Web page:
Away from his homeland, a Kashmiri doctor in America has emerged as a new hope in the fight against COVID-19. While exploring new means and methods to counter corona, the doctor dismisses the Hydroxychloroquine treatment theory for the vicious virus.
By Mrinal Pathak
IT was quite a scene when the officials from the New York Police Department recently lined up as cheerleaders to applaud Dr. Parvez Mir’s efforts in saving the lives of his patients. The modest medic from mountains he calls home gracefully received the ovation and assured that the fight would continue.
While Dr. Mir is saving hundreds of lives in a borough of New York City called Brooklyn through his grit and determination, he is leaving no stone unturned in helping the doctors back home.
But the fight back is coming at a huge cost.
“My family members are quarantined from me,” Dr. Parvez Mir, Director of Intensive Care Unit at Wyckoff Heights Medical Centre (WHMC) in Brooklyn, told Kashmir Observer.
Dr. Mir got to know about the first patient infected with COVID-19 on March 10, when an old woman was admitted to WHMC.
The 82-year-old woman succumbed to infection, 10 days after her admission to the hospital. She was the first woman to die of COVID-19 in New York.
Dr. Mir hails from Srinagar and completed his graduation in Medical Sciences in 1980 from Government Medical College, Srinagar. He moved to Brooklyn in the early 1980s and specialised in Pulmonology at WHMC.
Since then, Dr. Mir never looked back and worked relentlessly in the field of public health care. He says, “I am working here as a director of ICU since 1998.”
Kashmir, where Dr. Mir comes from is battling the current pandemic with its existing health system, which itself is gasping for breath. The frontline workers here are overburdened with the increasing number of infected patients.
Jammu & Kashmir has so far reported total of 55 deaths due to COVID-19 and the total number of cases stands at 4574 with 1820 recovered from the deadly infection.
While the fragile state of the health department in J&K is finding it hard to control the situation, the scenario is not good in Brooklyn either.
From space crunch to unpreparedness, the health staff at WHMC is battling the deadly virus on multiple fronts. With no adequate guidelines from the government at place, the hospital staff is handling the situation on its own.
According to Dr. Mir, the conventional ways of handling a health crisis will not be of any use at this juncture of time. “Me and my staff are learning from practical examples,” he said.
Dr. Mir and his team are learning from experiences of doctors facing similar situations in other parts of the world.
“Many Asian and European countries,” Dr. Mir continues, “went through similar situations, so it is need of the hour for us to learn from their experiences.”
Just like his homeland, Brooklyn also faces the problem of social disparities.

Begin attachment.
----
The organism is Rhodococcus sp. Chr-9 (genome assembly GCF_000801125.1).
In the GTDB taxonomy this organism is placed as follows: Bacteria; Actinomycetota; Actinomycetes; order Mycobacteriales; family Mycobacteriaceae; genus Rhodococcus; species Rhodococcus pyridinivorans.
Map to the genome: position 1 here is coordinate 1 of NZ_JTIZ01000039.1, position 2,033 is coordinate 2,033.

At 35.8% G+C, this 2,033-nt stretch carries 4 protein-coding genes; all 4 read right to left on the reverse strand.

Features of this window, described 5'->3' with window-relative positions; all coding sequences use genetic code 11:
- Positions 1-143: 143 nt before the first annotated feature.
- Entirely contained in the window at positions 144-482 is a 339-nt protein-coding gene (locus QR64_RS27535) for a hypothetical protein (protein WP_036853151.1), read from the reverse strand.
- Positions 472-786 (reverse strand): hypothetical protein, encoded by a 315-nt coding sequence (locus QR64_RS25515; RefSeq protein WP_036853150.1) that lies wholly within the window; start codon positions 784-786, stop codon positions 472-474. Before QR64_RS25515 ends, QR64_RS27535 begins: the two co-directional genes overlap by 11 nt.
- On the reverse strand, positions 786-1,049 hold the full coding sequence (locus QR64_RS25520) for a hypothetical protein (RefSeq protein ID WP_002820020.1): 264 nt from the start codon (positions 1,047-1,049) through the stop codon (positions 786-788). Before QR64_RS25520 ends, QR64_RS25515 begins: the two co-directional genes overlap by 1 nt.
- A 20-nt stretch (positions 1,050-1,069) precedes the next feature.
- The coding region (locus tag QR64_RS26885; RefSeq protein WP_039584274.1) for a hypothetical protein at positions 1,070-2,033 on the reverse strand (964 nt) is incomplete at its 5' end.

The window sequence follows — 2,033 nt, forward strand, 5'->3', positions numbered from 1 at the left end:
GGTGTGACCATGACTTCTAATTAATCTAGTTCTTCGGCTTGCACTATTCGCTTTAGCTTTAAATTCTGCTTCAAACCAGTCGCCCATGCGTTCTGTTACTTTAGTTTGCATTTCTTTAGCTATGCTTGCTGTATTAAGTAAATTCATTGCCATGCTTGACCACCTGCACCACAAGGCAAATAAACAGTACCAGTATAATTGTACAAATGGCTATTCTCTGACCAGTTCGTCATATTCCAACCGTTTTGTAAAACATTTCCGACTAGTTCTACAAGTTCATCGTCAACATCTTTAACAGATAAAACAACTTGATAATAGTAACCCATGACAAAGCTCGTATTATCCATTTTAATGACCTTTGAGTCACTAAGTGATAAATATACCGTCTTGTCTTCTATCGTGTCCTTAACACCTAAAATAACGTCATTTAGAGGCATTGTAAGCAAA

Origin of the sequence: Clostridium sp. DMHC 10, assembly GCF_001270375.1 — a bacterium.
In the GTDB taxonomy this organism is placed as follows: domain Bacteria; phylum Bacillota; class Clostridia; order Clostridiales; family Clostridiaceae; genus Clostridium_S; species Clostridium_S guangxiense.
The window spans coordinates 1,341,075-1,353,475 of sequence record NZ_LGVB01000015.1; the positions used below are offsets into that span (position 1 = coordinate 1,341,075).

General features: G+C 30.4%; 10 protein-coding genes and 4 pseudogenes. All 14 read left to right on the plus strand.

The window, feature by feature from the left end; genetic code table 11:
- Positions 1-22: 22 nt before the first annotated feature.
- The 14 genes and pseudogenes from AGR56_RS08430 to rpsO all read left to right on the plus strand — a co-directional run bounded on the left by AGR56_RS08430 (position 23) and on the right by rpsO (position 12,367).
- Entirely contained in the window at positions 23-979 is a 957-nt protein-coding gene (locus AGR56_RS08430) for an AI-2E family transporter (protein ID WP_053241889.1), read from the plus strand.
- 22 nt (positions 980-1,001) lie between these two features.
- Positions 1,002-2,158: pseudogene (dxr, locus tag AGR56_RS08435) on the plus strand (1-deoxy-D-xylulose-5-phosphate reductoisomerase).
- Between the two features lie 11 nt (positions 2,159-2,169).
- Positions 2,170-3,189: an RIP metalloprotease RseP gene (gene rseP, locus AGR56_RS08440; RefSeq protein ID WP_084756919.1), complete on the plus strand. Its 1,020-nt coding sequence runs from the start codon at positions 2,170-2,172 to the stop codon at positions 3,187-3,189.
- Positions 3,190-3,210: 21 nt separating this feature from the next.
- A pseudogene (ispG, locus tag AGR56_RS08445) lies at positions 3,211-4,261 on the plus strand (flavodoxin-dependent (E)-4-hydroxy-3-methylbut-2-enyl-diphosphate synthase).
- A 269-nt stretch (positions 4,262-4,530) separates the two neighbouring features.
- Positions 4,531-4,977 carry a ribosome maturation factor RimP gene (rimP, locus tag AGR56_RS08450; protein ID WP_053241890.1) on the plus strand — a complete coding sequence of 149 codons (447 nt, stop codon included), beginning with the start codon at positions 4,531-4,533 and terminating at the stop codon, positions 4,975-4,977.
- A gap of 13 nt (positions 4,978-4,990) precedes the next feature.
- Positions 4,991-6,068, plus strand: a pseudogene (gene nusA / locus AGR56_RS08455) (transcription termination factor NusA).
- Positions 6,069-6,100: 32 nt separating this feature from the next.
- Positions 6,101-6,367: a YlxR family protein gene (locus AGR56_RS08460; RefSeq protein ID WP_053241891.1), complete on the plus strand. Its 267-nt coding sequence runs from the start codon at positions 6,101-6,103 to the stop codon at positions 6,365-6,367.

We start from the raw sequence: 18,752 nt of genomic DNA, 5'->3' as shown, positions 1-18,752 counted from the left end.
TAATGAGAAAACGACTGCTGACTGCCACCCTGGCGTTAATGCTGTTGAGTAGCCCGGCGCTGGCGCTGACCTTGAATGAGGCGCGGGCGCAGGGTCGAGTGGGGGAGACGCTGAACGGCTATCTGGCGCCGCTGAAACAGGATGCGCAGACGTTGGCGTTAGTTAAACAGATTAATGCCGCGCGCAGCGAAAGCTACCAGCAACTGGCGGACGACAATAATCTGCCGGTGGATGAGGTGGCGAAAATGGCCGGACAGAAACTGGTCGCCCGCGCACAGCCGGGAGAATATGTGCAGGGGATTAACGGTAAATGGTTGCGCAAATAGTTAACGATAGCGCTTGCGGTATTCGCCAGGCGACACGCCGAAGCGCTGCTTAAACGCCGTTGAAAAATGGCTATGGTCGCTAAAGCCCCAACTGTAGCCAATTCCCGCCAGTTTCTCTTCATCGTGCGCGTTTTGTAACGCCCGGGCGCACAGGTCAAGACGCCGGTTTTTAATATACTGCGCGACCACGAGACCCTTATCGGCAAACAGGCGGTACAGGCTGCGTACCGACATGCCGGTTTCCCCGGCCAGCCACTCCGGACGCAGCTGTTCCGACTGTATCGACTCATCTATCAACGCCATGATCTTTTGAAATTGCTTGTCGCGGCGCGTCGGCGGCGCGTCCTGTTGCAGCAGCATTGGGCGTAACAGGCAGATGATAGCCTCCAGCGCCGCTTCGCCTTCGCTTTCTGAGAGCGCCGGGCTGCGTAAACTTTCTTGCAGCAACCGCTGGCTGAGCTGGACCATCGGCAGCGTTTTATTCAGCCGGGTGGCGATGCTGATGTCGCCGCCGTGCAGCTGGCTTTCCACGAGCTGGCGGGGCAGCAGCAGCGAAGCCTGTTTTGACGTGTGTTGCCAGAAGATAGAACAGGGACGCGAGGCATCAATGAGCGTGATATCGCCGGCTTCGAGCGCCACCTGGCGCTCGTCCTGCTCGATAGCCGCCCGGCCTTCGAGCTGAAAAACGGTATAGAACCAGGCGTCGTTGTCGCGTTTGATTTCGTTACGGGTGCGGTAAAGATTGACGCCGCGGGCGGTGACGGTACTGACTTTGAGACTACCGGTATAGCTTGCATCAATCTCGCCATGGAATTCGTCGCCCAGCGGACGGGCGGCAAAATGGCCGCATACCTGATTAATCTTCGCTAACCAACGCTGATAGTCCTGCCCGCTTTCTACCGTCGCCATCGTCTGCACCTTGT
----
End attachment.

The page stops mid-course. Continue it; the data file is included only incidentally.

According to Dr. Mir, the demography of a place plays a huge role in the number of people getting infected. The neighbourhood Dr. Mir stays in is dominated by Afro-Americans and Latinos.
“A majority of patients infected with novel coronavirus are either Afro-Americans or natives of Latin America,” he says. “In many localities, at least five people stay at a single home, if one gets infected, the entire family gets infected.”
But as the healthcare workers across the globe started dealing with an unknown disease, US President Donald Trump in March recommended the use of an anti-malaria drug called Hydroxychloroquine for its treatment.
But Dr. Mir suggests that the excessive use of the drug may result in hazardous side effects on some patients.
“Few patients got cardiac arrest and others developed heart ailments due to the use of this drug,” he says.
Once that happened, Dr. Mir stopped the use of Hydroxychloroquine on coronavirus patients.
The lack of health workers is adding to the existing woes of the already fractured health system across the world. Fearing the spread of the infection, many health workers at WHMC have either gone on leave or left the job.
But, this is not the case with Dr. Mir’s department.
“The nursing staff in my department is very responsible,” he says. “None of them has quit and they are working tirelessly for the recovery of the patients.”
The persistent and collaborative leadership Dr. Mir learnt through his experiences in Kashmir has motivated the entire health staff at ICU to work as a team in a positive direction.
Apart from the supporting staff, the inadequate number of doctors is a major issue as the ICUs are getting flooded with patients every day.
The hospitals are taking in more patients than their original capacity. Seeing the deteriorating situation, Rebecca Martin, the Arkansas Pulmonologist, joined hands with Dr. Mir in his battle against the virus which has spread like a wildfire.
Dr. Mir’s efforts in the direction of the treatment of his patients have saved many lives, but the fight back wasn’t easy.
He has to keep himself away from his aging mother to keep her away from the risk of getting infected.
“Since I do not want to take risk of infecting my loved ones,” he says, “I have asked my children to maintain a distance from me while I am at home.”
On professional front, however, he’s equally working on his homeland’s health. The doctor actively shares his expertise and experience with the doctors in Kashmir.
“I regularly talk to people over there and share my suggestions through my blogs. The sole aim is to yield promising results,” concludes Dr. Mir.
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